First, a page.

The Rights of Suspects and Defendants in Criminal Proceedings in South East Europe
Volume I - Studies in Original Language
Also available in Deutsch
INTRODUCTION by Stefanie Ricarda Roos Criminal Procedure is much more than a purely technical device: It is applied constitutional law, a seismograph of the Constitution, and an indicator of the legal and political culture of a people. It is for this reason that the promotion of criminal procedural law, insofar as it secures respect for human rights and fundamental principles of the rule of law, is one of the goals of the Rule of Law Program South East Europe (RLP SEE) of the Konrad-Adenauer-Stiftung. For the Konrad-Adenauer-Stiftung’s Rule of Law Program wishes to support the establishment and consolidation of democratic states based on the rule of the law in South East Europe. In view of the Rule of Law Program’s emphasis on procedural law, the Konrad-Adenauer-Stiftung – through the RLP SEE – decided to highlight one of the focus issues in the area of justice during the German EU Council Presidency in the first half of 2007, i.e. the promotion of certain procedural rights in criminal proceedings throughout the European Union (see preface by Brigitte Zypries, Federal Minister of Justice, Germany, and summary of contents and objectives of the proposal for a Council Framework Decision on such rights). The RLP SEE – which, with the exception of Bulgaria and Romania, who joined the EU on 1 January 2007, is currently composed of non-EU members only (i.e. Bosnia-Herzegovina, Croatia, Macedonia, Montenegro, and Serbia) – intends to support this initiative despite the fact that it focuses on the safeguarding of procedural rights within the EU. Two main points motivate this decision: First, the RLP SEE wishes to support the programme participant countries in calibrating their legal orders to the European legal structure and order. Many countries of the region are currently undergoing, or have just finished, criminal law reforms regarding both substantive and procedural criminal law. These reforms, though local in nature, shall not take place irrespective of legal initiatives and developments in the area of criminal procedural law at the European level. Rather, the countries in South East Europe which are not members of the EU still need to be engaged in European developments prior to their accession to the European Union. This is also recommendable because these countries should be prepared as soon as possible to participate in European legal reforms and processes. The European initiative for the promotion of minimum standards with regard to procedural rights in criminal proceedings (which Germany intends to re-initiate, re-vitalize, and further develop during its Council Presidency) is one such legal reform and process. Second, all the program participant countries are members of the Council of Europe, and as such are parties to the European Convention on Human Rights and Fundamental Freedoms. The abovementioned focus issue in the area of justice during the German EU Council Presidency is directly linked to the procedural guarantees of the European Convention, which the Rule of Law Program South East Europe wishes to promote in the countries of South East Europe. One means of promoting the abovementioned Council initiative is the comparative law study at hand. Distinguished authors from Bulgaria, Romania, and six other South Eastern European countries (Albania, Bosnia-Herzegovina, Croatia, Macedonia, Montenegro, and Serbia) participated in this study. The experts were asked to examine the legal status quo (i.e. law and practice) with regard to the procedural rights of suspects and defendants in criminal proceedings.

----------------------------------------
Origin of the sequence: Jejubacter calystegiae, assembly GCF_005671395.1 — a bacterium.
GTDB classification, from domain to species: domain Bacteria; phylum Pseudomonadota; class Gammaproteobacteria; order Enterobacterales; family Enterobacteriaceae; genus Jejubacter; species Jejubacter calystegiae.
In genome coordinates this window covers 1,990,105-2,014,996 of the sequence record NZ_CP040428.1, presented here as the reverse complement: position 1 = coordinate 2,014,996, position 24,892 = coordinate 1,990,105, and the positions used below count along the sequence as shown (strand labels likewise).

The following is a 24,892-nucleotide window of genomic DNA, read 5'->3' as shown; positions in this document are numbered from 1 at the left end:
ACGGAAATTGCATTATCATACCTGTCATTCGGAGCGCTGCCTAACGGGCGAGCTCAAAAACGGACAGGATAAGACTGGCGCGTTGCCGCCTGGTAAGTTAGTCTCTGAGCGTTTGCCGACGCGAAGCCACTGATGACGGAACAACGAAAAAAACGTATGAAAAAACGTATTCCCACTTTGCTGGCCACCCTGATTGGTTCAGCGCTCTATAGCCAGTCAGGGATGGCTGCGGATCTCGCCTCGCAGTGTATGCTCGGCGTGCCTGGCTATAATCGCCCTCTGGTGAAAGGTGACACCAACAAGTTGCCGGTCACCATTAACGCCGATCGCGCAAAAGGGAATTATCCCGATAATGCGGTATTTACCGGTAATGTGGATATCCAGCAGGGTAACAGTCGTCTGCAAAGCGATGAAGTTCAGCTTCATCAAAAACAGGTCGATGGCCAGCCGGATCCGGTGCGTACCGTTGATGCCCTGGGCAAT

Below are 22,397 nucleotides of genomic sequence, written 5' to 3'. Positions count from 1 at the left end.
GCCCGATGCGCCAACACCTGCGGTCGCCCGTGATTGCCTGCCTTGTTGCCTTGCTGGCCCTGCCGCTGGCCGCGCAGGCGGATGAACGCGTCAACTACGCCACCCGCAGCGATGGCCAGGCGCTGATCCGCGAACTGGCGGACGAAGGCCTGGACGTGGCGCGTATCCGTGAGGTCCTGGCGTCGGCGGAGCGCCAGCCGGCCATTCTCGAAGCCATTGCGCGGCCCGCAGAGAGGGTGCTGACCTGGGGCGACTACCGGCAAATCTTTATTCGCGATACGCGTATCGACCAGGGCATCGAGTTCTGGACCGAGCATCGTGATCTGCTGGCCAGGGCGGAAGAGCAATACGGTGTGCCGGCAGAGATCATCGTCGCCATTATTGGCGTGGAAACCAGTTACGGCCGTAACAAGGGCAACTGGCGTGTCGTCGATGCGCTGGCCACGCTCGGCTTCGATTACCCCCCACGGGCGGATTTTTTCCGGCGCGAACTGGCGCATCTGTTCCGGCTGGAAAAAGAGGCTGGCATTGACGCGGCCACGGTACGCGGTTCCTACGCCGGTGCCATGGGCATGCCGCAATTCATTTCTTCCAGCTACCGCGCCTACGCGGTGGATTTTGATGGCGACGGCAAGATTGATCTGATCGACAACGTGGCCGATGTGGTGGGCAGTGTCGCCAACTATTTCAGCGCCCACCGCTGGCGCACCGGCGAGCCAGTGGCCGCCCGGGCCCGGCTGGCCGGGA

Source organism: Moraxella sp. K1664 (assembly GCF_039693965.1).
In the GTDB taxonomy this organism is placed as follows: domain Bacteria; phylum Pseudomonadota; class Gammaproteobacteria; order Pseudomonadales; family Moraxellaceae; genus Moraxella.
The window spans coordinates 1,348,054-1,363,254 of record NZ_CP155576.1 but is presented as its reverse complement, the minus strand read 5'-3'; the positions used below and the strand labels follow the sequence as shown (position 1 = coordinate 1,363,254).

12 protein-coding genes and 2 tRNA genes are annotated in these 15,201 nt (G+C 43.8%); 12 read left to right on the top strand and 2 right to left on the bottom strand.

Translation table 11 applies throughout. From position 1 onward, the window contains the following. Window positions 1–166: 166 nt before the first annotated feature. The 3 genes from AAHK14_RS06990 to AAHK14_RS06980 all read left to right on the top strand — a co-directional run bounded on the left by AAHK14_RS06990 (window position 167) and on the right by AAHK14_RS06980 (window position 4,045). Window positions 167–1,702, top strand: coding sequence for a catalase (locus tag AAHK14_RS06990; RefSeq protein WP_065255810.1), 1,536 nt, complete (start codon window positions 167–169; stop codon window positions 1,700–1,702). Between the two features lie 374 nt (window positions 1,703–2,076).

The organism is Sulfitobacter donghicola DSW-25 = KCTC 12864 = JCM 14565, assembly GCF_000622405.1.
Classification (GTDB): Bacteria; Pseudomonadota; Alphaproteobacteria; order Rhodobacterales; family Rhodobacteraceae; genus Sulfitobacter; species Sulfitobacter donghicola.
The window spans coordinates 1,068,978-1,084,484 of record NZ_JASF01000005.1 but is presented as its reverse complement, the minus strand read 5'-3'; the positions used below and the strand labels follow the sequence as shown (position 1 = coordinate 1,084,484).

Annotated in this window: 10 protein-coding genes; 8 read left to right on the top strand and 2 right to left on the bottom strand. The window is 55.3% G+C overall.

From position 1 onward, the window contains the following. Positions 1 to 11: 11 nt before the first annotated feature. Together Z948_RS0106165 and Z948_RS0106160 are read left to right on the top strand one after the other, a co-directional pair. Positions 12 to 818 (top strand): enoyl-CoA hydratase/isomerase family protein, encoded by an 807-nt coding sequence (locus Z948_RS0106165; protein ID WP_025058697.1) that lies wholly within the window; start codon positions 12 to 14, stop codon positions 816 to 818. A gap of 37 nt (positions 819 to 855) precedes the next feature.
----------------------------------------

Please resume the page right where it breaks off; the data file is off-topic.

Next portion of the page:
Romania, May 14, 2007